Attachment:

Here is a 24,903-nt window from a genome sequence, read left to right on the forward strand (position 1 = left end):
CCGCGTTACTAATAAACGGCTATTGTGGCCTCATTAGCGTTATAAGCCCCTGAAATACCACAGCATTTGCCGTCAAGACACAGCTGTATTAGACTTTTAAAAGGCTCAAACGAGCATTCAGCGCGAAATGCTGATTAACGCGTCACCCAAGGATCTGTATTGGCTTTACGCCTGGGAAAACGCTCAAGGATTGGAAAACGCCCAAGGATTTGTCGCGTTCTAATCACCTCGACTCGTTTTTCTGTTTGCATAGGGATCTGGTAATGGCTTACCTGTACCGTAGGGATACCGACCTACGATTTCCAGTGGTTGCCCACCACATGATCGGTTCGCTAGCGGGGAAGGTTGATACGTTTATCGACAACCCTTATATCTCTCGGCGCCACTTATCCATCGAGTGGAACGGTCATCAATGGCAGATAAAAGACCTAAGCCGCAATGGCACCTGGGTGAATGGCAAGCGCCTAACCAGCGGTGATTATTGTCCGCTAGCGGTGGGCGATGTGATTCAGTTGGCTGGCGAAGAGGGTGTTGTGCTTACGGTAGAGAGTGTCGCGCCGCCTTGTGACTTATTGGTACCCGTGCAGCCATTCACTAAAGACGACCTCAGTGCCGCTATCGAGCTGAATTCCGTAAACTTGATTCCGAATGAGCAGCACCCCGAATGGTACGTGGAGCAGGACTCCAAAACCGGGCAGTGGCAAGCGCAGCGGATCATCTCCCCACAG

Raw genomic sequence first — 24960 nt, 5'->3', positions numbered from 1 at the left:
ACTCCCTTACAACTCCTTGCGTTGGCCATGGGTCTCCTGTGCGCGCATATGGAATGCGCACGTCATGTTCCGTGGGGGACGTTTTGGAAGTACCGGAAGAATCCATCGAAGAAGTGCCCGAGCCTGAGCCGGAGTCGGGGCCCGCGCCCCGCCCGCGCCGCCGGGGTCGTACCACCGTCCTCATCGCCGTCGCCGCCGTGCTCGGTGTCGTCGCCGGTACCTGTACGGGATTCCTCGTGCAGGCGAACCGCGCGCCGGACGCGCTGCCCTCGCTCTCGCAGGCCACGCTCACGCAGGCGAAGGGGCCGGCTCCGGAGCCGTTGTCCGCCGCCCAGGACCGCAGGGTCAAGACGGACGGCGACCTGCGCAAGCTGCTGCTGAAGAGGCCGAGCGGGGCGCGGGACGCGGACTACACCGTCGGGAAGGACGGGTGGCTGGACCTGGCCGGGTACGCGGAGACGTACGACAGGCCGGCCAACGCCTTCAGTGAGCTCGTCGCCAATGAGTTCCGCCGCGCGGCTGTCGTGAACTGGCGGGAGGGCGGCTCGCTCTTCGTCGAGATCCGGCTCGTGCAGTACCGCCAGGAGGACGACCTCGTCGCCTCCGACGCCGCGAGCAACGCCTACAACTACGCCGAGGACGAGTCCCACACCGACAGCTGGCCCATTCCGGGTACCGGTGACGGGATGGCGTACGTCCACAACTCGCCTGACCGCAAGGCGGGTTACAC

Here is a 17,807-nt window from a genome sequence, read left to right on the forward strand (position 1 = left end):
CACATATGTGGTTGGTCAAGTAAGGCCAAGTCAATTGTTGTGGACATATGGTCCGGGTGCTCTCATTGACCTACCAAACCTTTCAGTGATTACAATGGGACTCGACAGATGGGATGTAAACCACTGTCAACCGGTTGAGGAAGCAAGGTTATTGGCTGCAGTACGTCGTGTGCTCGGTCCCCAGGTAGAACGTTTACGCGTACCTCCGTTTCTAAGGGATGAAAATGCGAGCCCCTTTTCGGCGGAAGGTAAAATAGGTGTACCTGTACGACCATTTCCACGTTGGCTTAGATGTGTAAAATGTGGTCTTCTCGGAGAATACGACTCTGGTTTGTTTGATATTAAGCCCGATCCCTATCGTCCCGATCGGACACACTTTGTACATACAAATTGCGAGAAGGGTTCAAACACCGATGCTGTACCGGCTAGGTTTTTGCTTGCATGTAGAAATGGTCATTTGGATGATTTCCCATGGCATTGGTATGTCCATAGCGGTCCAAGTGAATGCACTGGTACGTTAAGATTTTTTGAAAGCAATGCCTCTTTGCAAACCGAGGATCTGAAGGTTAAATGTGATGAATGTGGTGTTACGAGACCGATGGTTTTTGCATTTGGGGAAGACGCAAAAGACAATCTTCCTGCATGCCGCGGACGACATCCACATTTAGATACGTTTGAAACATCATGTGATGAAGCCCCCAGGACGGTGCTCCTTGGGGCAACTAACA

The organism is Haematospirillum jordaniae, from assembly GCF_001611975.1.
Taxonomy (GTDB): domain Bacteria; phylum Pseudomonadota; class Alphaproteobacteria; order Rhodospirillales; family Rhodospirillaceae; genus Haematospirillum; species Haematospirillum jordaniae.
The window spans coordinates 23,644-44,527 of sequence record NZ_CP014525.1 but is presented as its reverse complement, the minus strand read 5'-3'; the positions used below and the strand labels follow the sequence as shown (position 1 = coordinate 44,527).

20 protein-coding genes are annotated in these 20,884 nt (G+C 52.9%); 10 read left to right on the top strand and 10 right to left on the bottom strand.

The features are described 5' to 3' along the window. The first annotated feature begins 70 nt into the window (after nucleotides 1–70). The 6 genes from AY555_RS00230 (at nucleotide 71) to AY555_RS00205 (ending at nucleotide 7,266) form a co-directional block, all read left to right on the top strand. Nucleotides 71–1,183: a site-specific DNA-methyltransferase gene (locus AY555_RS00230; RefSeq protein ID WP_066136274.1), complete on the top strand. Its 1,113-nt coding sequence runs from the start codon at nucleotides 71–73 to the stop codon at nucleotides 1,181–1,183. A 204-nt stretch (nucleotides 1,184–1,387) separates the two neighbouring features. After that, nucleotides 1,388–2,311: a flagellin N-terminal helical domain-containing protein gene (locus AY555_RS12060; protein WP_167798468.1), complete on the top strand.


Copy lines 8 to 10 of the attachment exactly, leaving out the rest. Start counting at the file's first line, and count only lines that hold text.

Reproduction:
Taxonomy (GTDB): domain Bacteria; phylum Pseudomonadota; class Alphaproteobacteria; order Rhodospirillales; family Rhodospirillaceae; genus Haematospirillum; species Haematospirillum jordaniae.
The window spans coordinates 23,644-44,527 of sequence record NZ_CP014525.1 but is presented as its reverse complement, the minus strand read 5'-3'; the positions used below and the strand labels follow the sequence as shown (position 1 = coordinate 44,527).

20 protein-coding genes are annotated in these 20,884 nt (G+C 52.9%); 10 read left to right on the top strand and 10 right to left on the bottom strand.